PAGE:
Virtual schooling has influenced student view on workload  

Lauren Spielberg and Lia Scheier

As we’re entering the fourth marking period, students at Montclair High School have been struggling with the stress of their workload and are experiencing “burnout.” According to, this feeling is described as “a condition experienced by workers and other professionals in which they develop depression-like symptoms as a result of aspects of their role.” 

A few students from each grade described how their workload was affecting their mentality and motivation. After learning remotely for a year and a half, many students haven’t been able to pick up the study habits that they acquired throughout their pre -covid school years. 

“My workload has been increasing much more recently, and it causes more stress than it should. The amount of homework being given combined with almost zero class time to finish leaves students like me up until almost 11 at night finishing homework due the next day” stated a junior.

The decision between choosing between fun and work lies in the executive functioning skill you develop from when you’re born through your mid 20’s. According to, “Executive function and self-regulation skills depend on three types of brain function: working memory, mental flexibility, and self-control… these skills are crucial for learning and development. They also enable positive behavior and allow us to make healthy choices for ourselves and our families.” 

This causes students to struggle between the boundary of school time and fun time. A lot of students feel like since they missed out on almost two years of their high school experience, they want to retain the social aspects of school. 

“Not only does this cause anxiety and stress, but it also leaves us no room to pursue a social life with our friends,” said a freshman at Montclair highschool. 

After interviewing four teachers, we learned their perspective behind all this work and if they think it’s affecting their students’ mental health. 

“We were told to cut down the amount of work students got during COVID. I made sure that we eased into our workload this year because no one was sure what academic level they were at” Ms. Chelius explained alongside Ms. Osmani after expressing her feelings about post remote learning.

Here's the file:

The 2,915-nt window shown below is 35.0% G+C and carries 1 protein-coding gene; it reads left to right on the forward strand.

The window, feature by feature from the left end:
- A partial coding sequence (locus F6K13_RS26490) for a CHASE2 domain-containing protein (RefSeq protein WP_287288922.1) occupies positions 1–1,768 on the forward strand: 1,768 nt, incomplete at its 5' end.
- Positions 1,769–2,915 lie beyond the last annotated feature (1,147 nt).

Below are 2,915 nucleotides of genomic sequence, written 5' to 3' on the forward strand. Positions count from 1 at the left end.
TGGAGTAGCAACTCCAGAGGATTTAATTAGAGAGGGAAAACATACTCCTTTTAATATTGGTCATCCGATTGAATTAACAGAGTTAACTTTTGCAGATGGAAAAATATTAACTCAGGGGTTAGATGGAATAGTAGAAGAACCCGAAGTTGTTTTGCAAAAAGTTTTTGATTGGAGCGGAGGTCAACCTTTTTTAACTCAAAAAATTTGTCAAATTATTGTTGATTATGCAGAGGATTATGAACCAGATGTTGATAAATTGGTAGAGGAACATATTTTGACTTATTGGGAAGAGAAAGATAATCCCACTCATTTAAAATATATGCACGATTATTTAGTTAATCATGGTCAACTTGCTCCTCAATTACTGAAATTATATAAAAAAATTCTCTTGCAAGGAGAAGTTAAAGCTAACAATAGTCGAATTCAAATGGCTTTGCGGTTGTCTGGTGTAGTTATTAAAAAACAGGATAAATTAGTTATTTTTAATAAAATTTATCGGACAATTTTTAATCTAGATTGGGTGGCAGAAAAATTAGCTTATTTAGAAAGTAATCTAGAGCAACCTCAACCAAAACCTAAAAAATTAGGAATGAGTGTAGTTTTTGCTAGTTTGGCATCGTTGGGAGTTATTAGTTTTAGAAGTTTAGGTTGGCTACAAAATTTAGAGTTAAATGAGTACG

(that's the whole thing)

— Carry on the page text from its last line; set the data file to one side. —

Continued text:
While some teachers like Ms. Chelius and Ms. Osmati eased into their workloads this year, Ms. Panchekha and Ms. Kalra disagree. These two honors Chemistry teachers assign work in the best interest of their students and want to give them the best education possible, even if that’s assigning a lot of work. 

“It’s easy to like an A or B student and it’s easy for that student to succeed, but it brings me the most joy when a C student from the past comes up to me and says they’re a pre-med student…”

According to both sets of teachers, students put so much pressure on themselves because they think school is only about the grades. We also got an insight into the teachers’ mental health which is often overlooked. As much as school affects students’ mental health, teachers have also been struggling with their mental health, especially while teaching remotely.

“I don’t even want to put myself in that mindset again because I was working all of the time, thinking all of the time, you know, starting class literally an hour before the first class starts because I had to check if the Zoom works and if the assignment was posted… it was a lot!” Panchekha explained, stressed even speaking about the past.

All of the teachers interviewed touched on pressure, which both students and teachers feel. They described the amount of pressure they had on themselves to be an excellent teacher in-person and online. Surprisingly, both sets of teachers discussed how they used to love teaching pre-covid, but as soon as covid hit, teaching online suddenly became a burden.

Something we all can take away from the year that slipped through our fingers is that everyone, including teachers, has their own hardships.